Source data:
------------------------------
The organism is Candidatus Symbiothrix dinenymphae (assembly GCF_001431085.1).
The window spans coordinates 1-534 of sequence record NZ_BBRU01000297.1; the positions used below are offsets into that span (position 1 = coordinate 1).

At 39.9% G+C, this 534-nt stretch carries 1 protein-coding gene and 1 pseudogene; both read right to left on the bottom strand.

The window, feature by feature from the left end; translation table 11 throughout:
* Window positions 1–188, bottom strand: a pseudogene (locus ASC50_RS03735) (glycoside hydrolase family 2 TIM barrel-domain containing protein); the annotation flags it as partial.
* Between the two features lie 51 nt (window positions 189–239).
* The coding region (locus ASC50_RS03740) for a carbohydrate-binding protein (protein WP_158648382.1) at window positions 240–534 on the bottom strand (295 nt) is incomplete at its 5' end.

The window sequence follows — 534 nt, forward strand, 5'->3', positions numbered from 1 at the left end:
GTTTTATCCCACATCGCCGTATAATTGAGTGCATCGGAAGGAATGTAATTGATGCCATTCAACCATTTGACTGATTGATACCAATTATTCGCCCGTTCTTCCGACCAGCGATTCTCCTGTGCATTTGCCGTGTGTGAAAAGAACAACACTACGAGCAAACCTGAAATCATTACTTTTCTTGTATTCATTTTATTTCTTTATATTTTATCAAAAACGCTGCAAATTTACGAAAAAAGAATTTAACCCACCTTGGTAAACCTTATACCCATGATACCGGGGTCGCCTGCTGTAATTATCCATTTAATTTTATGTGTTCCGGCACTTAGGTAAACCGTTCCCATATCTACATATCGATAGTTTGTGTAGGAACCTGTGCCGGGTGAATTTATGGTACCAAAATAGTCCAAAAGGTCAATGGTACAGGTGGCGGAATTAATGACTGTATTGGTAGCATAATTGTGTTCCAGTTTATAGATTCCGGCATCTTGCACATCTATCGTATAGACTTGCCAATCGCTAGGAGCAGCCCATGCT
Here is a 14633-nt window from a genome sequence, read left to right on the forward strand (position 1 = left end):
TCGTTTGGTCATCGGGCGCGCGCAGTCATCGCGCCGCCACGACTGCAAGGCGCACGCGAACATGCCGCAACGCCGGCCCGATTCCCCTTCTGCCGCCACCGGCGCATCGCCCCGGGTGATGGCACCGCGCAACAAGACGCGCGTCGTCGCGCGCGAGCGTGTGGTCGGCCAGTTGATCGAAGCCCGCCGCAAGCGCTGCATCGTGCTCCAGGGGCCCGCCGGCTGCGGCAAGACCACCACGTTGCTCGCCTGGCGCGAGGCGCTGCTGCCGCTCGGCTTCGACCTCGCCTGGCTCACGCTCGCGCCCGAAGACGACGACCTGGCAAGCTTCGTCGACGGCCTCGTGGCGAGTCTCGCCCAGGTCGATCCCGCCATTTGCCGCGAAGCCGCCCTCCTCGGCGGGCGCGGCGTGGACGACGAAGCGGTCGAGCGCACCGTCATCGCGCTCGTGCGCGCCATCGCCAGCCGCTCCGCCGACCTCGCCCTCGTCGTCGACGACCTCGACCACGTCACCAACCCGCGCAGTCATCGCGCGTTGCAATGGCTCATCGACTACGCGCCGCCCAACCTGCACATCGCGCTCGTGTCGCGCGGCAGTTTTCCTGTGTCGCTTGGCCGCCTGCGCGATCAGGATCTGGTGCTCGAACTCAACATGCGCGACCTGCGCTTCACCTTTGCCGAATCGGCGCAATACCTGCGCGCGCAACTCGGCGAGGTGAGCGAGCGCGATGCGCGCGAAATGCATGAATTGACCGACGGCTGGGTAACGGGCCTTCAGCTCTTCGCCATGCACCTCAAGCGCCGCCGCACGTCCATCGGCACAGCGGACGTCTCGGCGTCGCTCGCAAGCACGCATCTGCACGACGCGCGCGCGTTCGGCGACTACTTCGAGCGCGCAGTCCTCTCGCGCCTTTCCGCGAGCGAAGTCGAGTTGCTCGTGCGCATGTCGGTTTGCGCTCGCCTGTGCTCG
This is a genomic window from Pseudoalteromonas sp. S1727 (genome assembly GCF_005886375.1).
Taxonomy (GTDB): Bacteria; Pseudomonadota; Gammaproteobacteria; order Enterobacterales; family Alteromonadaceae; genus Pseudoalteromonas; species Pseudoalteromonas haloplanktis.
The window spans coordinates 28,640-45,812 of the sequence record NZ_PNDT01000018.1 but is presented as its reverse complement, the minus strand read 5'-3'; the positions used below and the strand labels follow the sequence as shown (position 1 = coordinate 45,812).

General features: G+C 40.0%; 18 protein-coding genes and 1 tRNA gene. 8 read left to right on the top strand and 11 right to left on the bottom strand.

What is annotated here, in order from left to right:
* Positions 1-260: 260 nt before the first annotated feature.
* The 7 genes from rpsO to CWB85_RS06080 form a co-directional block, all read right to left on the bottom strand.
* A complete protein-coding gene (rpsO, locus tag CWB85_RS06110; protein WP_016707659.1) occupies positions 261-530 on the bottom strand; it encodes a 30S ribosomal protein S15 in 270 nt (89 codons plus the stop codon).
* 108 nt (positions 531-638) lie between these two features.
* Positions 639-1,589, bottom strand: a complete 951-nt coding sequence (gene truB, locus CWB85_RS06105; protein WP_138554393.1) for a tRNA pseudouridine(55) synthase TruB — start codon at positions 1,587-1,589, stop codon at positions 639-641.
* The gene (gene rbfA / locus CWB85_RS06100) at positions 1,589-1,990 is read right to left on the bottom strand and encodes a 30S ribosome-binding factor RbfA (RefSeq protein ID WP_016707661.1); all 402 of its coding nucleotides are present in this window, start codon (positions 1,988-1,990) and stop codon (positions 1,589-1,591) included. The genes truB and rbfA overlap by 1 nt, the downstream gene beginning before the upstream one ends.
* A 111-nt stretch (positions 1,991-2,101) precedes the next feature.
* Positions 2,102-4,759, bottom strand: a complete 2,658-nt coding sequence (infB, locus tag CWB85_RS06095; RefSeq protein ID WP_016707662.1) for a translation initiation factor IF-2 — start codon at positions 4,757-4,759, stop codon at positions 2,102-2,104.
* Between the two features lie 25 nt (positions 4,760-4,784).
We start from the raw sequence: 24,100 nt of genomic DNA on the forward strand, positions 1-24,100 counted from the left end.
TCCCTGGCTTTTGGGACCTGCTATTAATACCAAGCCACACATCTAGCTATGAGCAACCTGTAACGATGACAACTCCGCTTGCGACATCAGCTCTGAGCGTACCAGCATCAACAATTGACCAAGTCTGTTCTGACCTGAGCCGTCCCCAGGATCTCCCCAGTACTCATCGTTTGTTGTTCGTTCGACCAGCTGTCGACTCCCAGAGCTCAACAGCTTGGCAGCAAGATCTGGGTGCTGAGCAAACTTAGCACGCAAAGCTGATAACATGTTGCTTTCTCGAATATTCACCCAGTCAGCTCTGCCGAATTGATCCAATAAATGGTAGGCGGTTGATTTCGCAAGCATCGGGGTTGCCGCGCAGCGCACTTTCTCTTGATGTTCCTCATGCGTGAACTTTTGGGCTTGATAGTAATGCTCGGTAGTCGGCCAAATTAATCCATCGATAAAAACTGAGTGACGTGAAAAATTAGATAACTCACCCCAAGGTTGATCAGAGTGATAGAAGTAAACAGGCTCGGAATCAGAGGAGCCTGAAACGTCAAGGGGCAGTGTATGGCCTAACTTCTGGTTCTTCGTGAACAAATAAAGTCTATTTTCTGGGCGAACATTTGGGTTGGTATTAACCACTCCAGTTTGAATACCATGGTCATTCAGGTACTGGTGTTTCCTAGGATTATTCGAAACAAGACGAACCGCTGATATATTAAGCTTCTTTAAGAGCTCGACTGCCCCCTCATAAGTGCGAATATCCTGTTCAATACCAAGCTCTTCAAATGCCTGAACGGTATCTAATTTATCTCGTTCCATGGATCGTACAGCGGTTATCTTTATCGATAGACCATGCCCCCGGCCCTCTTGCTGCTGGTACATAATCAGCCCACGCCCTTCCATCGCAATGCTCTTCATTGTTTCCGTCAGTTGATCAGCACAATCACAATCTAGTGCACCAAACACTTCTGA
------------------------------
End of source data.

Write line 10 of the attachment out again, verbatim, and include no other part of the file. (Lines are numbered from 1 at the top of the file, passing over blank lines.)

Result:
Here is a 14633-nt window from a genome sequence, read left to right on the forward strand (position 1 = left end):